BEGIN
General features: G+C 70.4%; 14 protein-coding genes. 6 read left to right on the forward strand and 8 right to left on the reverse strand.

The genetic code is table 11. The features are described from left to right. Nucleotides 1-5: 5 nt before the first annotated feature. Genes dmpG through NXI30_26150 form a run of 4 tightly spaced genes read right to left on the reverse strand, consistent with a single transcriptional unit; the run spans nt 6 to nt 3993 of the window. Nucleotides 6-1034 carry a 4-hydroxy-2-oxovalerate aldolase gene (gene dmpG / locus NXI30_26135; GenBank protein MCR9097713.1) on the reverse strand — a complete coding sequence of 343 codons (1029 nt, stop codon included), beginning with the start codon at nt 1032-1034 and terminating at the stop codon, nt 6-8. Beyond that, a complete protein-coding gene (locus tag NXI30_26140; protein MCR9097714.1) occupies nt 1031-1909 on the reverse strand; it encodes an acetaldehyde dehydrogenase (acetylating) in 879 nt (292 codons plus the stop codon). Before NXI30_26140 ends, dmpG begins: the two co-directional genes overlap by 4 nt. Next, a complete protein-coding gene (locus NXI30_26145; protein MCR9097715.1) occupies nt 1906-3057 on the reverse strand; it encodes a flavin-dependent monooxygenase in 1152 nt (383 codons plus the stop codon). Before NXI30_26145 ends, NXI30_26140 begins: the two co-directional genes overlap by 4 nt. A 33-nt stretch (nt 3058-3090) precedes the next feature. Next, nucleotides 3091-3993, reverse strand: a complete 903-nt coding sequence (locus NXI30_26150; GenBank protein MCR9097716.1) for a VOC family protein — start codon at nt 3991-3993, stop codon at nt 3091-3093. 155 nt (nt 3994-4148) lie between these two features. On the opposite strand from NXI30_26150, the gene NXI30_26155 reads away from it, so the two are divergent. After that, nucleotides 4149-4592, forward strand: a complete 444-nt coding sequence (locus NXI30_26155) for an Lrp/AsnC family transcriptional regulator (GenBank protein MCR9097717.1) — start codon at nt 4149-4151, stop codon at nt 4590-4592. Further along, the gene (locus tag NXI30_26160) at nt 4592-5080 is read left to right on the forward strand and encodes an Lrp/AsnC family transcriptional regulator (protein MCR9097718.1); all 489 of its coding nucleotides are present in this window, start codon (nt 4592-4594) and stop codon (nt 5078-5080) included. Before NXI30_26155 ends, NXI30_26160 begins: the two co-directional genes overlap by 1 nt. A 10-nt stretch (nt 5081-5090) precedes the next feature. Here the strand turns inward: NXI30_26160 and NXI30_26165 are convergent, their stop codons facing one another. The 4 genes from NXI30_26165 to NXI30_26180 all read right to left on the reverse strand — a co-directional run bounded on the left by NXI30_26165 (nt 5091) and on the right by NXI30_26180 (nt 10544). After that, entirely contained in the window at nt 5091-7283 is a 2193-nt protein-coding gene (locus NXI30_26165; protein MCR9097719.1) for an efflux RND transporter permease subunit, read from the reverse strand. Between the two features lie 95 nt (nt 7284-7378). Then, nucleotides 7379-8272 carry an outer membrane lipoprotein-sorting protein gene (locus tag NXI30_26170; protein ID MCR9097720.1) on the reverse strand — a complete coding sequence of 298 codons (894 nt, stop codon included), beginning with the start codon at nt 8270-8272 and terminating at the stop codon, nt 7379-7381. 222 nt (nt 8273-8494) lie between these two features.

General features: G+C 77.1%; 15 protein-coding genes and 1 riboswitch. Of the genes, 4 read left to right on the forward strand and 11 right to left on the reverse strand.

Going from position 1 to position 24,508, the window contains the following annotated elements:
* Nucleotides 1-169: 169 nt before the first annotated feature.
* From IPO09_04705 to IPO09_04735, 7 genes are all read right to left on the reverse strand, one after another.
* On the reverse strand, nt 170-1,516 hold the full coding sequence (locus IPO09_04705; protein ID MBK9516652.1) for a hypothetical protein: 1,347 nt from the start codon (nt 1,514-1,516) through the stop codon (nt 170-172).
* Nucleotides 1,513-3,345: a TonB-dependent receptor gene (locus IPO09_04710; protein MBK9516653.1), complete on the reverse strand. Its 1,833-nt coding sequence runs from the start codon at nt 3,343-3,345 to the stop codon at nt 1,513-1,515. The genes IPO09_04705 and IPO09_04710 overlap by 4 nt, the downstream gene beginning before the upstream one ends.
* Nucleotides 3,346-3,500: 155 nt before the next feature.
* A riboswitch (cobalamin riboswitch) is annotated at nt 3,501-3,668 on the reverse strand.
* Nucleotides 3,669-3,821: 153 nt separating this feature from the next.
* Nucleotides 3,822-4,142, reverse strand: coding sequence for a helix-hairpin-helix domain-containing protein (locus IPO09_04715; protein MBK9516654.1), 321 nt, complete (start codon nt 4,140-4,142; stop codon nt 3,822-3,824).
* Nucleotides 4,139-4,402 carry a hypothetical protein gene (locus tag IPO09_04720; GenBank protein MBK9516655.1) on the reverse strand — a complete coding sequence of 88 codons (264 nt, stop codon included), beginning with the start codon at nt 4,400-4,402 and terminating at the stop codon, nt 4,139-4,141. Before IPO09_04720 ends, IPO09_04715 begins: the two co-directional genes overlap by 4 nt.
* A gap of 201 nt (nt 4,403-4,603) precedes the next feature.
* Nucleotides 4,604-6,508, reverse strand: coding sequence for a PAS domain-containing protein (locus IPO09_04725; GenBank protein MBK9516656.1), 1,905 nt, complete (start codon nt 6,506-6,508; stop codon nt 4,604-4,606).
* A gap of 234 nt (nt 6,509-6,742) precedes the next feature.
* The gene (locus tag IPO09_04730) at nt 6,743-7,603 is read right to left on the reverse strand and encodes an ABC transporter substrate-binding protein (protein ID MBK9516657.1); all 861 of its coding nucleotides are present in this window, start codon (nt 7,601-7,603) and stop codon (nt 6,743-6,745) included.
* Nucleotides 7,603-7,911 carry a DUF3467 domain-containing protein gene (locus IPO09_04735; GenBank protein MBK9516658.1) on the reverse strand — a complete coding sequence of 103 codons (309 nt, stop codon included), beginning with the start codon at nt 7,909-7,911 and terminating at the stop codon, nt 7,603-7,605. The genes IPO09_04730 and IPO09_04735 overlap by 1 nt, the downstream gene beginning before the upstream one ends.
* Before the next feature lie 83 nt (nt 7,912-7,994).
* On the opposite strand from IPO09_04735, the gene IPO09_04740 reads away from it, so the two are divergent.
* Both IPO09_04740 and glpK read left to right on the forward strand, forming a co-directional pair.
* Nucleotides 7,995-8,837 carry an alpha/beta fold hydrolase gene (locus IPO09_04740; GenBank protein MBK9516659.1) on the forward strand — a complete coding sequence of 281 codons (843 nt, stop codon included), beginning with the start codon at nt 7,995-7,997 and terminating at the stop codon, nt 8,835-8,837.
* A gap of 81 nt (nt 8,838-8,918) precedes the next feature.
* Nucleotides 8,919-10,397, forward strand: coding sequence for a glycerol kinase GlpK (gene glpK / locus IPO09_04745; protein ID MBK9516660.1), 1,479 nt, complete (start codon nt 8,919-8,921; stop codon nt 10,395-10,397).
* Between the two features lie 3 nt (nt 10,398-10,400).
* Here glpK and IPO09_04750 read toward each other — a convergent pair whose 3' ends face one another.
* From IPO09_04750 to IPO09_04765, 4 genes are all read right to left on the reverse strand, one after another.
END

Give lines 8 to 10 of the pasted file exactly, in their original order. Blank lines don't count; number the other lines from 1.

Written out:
* Nucleotides 1,513-3,345: a TonB-dependent receptor gene (locus IPO09_04710; protein MBK9516653.1), complete on the reverse strand. Its 1,833-nt coding sequence runs from the start codon at nt 3,343-3,345 to the stop codon at nt 1,513-1,515. The genes IPO09_04705 and IPO09_04710 overlap by 4 nt, the downstream gene beginning before the upstream one ends.
* Nucleotides 3,346-3,500: 155 nt before the next feature.
* A riboswitch (cobalamin riboswitch) is annotated at nt 3,501-3,668 on the reverse strand.